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11 May 2014

Highwayman Banjo - More adventures in pot

I've been busy working on my Highwayman Banjo build. I've made so much sawdust, you wouldn't believe!

I'm living and learning with this build. Although I started off with the router, everything else I've done since has been by other means. For example, see here that I've trimmed the outside of the pot using my table saw. I LOVE my table saw! If you look closely, you'll see that I've set up an ingenious little guide above the blade that has allowed me to trim the outside by continuously turning the pot round and passing it by the blade. Amazing!

Whilst the outside of the pot proved to be fairly easy with the table saw, the inside has been a far bigger challenge. You can see here that I have routed as far down as my router allows. I've also routed the other side (which will be the front of the banjo) with a far smaller diameter hole. This is on purpose. I haven't seen this done anywhere else, but I'm wondering if this extra width to the rim will allow the head to stay taut. Maybe I'm worrying about nothing, but with the 12" head, I don't want the saddle to sink when the strings are fitted.

The problem I had at this point is that middle layer of wood. How on earth was I going to excavate it? 

I joked when I posted this picture that the forstner bit is the mainstay of half-baked lutherie, and actually, I'm probably right. I've misused this little instrument in the past and regretted it. You'll be pleased to hear that it didn't prevent me from trying again! Ha ha. Here you can see me removing as much wood as possible with the bit. 

I show you this picture because I think I might have captured the only sunny moment this weekend! Oh yes, and you can see a little closer the mess that has been left behind by my milling. My next challenge was to try and take this even closer.

Here, I've been hard at work with a chisel and despite a blister in the palm of my hand, I've only managed to tackle half of the pot, and even that's not looking very pretty. 

This is the pot flipped over. See the thicker rim. I do hope that this is a great idea!

Here's the side of the pot and me realising that I need to trim the depth by about 1 cm. 

I have other shots, but I'll jump right to the present. This is a shot of where I'm up to right now. I've trimmed the pot and sanded it so that the head fits. Inside is still a work in progress; Although I've taken most of the wood out, I need to tidy it up. I really love the look of this, though there are some rough bits on the outside that I'm going to have to learn to love.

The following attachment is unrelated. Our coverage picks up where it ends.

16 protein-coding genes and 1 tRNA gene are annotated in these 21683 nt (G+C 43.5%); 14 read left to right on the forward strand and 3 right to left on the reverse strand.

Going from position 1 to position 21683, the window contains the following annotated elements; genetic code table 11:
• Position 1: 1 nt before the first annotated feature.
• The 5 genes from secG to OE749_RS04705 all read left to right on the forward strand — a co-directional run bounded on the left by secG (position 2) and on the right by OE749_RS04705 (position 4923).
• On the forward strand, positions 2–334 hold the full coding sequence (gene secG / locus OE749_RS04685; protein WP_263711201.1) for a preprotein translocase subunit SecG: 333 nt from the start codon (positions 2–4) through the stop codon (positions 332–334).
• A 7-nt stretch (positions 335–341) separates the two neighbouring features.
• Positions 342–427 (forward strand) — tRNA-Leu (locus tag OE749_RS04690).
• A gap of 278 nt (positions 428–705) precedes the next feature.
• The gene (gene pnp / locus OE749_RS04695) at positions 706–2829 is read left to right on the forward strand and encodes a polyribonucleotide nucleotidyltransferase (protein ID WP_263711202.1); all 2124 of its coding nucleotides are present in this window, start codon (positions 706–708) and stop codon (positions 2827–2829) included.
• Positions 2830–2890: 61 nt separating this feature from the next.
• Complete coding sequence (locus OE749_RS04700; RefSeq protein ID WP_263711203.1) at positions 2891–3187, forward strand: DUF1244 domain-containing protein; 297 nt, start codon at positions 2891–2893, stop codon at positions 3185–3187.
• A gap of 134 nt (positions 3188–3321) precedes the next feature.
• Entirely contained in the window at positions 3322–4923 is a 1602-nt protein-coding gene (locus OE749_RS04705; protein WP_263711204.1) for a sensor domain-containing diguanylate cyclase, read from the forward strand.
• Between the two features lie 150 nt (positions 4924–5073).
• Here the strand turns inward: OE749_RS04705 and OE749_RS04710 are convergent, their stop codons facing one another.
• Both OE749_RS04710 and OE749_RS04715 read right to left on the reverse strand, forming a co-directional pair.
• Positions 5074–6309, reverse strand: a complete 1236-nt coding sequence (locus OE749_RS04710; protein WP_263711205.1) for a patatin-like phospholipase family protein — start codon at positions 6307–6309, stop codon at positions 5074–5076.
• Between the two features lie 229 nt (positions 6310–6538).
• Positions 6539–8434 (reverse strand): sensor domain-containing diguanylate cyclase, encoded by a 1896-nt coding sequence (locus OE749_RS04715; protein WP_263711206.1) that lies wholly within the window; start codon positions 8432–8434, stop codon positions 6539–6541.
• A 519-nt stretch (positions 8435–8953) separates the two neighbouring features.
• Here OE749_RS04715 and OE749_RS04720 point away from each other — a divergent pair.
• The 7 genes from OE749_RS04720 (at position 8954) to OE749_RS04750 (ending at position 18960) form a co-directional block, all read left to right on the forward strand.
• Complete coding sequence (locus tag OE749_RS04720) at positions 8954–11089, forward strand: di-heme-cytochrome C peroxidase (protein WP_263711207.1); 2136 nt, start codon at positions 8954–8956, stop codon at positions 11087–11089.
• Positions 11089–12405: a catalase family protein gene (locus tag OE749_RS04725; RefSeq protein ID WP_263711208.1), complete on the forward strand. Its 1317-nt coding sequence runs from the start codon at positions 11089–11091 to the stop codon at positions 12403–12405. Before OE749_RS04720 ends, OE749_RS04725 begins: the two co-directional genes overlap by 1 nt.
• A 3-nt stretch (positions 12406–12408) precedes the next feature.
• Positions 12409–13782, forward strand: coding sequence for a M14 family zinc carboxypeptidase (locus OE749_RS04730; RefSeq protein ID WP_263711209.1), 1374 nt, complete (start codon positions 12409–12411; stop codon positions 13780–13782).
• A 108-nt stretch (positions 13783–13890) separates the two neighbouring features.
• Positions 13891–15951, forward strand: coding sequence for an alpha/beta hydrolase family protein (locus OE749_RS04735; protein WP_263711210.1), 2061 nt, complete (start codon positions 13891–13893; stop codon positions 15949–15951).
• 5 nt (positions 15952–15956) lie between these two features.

Parts are still arriving for the build. Here's one that caused great giddiness on G+ earlier this week. I need to learn how to fit it... but isn't it beautiful!

Remember me talking about doing some sample mahogany coasters to see how the wood might look once finished? We'll here they are! Mrs Uke calls them "artisan". They look nice don't they. I've smoothed almost as well as I will do for the banjo and given them a couple of coats of acrylic gloss lacquer. I tend to prefer a satin finish, but for this banjo, I'm going to go for the thickest shiniest gloss that I can get away with!

I've finished drafting the final chapter of my comic "The Black Pirate". Here's the first page as a teaser. It's rough, but then you'd be feeling rough after chapter 4! This might be the end my friends!

"Fuke Uke, I won't do what you tell me"

Whilst I have been playing quite a bit of music recently, I'm going to end with some proper music courtesy of Fuck-Uke. If we could only bottle this... we'd have a bottle... of... something... ;-)

Just in case you were wondering... yes, my banjo will have a neck! See here that I've been measuring it out! I'm still thinking of 5 strings... or will I do 4? No... 5! 


  1. Hey mate, if the rim is thicker at the head side you might as well build a smaller banjo uke. I would leave as much of the skin as possible free to vibrate. And chances are you get annoying interference between the wood and the skin. But - I've never built one myself.

  2. Not sure where my last reply went.

    Thanks for commenting Sven. I'll admit that this is something that I'm still pondering. I got the idea from my Windsor Whirle.

    When I took it apart recently, I found that it had a separate inner tone ring. That one is made out of brass and it does sit slightly higher than the outer rim.

    Fundamentally, I simply don't want the head to sink in under the tension of the strings so figured a smaller inner diameter might help. Perhaps I'm worrying about nothing?